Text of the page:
The Golden Carrot

is a forever home for older and manageably disabled horses, fully supported by the kind and generous donations of the public. As these horses are difficult to place in knowledgeable and responsible homes, they can depend on a final retirement here.   However, as a service to the community, we will help people who are trying to  place their healthy horse in a new home by working with other rescues.  If you need such help, please send pictures of your horse and history of experience and physical abilities/disabilities including age, as well as your ability to transport or provide ongoing support in any amount, to  - we'll do our best to help you.

The Golden Carrot



Join us today in our efforts to save those unloved, unwanted, unsafe equines, who deserve a better chance at life.

Donate if you can. Volunteer if you can. Spread the word!


15.1 hh Bay Thoroughbred Gelding
Foaled approximately 1985 to 1987


This is Biscuit, an elderly Thoroughbred gelding who's had some bad times.  I can't get any stories clear enough to be sure, but think he was in a shelter; was 'rescued' by a local rescue, who placed or fostered him in a location where he was in a pen with another horse who was getting most of the available feed. That horse died and the call went out that he 'had to go'.  Hum.   My vet sez he has 'step mouth' - where his molars are some long and some shorter, and it will take a long time to get them closer to even. Meantime, pelleted feed goes down in a blink of the eye…


Despite his dreadful thinness, he has lots of spirit, the true Thoroughbred heart, and may be a handful.

When Jan was grooming him, she felt he showed signs (sores and marks) that someone had been riding him recently - dang.  Who would do that?  I think his legs are ok,and if I can safely help him move out some sand, we may see a blossoming here.  But with a heavy sand load in such an old horse .... well, we'll do what we can to make each day good for him.

About 1 month later (not quite) Biscuit is looking a lot better - and stands always fairly close to his friend Silver.  They have a funny relationship as Silver is still "tough" and "doesn't need anyone" but they are always close.


 Below is Biscuit 6 months after his arrival!  He's doing splendidly for a very elderly horse.  We DO make a difference here....


Biscuit lost his sponsor, Donna N. to Cancer.  RIP Donna, and thank you for all you did for our old boy. But I'm so pleased to report that Donna's family have stepped up to sponsor Biscuit for 2016!!  Thank you to the Naylor and Duits Families for your support! Does anyone else want to help Biscuit keep a full belly for the rest of his days?  If so, contact Casey!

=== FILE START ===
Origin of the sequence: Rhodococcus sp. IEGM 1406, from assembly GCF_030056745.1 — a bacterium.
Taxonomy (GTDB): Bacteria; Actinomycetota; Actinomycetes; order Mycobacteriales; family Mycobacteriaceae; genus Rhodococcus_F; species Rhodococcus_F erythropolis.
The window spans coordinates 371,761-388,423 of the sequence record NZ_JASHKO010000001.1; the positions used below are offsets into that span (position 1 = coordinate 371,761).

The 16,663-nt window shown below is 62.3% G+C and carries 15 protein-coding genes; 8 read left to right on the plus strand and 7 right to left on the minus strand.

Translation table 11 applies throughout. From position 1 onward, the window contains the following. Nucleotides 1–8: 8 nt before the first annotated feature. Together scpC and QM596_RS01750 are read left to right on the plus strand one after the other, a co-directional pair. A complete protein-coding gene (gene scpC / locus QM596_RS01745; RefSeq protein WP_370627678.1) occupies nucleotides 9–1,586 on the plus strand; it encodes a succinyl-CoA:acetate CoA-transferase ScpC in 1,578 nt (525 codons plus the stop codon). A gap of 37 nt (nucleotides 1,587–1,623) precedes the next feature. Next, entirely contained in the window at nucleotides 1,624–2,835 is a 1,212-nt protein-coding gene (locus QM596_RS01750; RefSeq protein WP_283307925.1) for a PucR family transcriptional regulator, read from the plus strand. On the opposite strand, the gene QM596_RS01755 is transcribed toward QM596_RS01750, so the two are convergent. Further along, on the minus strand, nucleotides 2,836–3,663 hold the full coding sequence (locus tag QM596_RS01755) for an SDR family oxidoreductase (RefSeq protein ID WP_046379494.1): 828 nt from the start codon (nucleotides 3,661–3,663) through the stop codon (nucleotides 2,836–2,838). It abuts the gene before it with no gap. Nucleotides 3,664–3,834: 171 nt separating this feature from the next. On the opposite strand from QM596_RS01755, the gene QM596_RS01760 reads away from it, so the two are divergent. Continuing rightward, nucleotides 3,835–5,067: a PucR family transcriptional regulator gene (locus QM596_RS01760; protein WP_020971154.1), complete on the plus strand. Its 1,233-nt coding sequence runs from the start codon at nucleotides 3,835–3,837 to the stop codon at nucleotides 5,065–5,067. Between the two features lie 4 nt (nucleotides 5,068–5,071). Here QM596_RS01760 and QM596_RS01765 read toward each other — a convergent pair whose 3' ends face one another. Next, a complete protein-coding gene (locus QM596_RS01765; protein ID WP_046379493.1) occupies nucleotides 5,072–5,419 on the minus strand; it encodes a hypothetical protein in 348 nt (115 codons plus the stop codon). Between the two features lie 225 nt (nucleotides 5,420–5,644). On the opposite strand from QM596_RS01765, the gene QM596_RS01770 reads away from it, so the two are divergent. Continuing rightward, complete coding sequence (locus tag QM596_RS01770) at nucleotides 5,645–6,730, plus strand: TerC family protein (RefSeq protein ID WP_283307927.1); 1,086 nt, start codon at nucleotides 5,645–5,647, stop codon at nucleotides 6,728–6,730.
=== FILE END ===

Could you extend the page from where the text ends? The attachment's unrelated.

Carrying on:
Star and Ronan

Star and Ronan were the youngest horses at TGC - But now Gio and Jed are! All thrown away because people could not be bothered. Can you help them?
Jed and Gio - the youngest horses at TGC 



Many horses come to TGC ill, abused, starved. Right is Duke in July of 2008, and below is him again 2 months later.  We CAN make a difference, with your help.

Duke 2 months after he arrived at TGC












The Golden Carrot is home to 37 horses and 2 donks at this time.


First and foremost:  The Golden Carrot was hoping for a donation of land but after a decade, it seemed clear that we weren't going to get that. I'd been saving every penny hoping to have travel expenses, but decided to use it as a downpayment. Then came up against the hard truth that no lenders will lend to a 501c3. No matter what. So in the end, after countless hours on all the real estate sites, I found, and purchased, 130 acres in Snowflake AZ.  It is raw land, and while I have enough to get the well drilled and operational, and the property fenced, we still need your help.  Stalls will cost a lot to build. Tractor work to level a site, materials, someone to build, trenching water lines and electric etc.  Any donation you can make to help with these costs will be so much appreciated.


Or - do you have pipe corral panels you can donate? When we get to that point, would you be willing to help us transport our equine residents to their new digs? 

Secondly, donations, big or small, one-time or monthly, including sponsorships. If donations could swell a little, I could afford to offer an actual salary to a helper, and should we get to that land, I will need a helper!


Or maybe someone knows a big company that wants to sponsor us with one big donation (we could use that for the land!!)


Top rated non profit 2012 

SHI - Support Stolen Horse International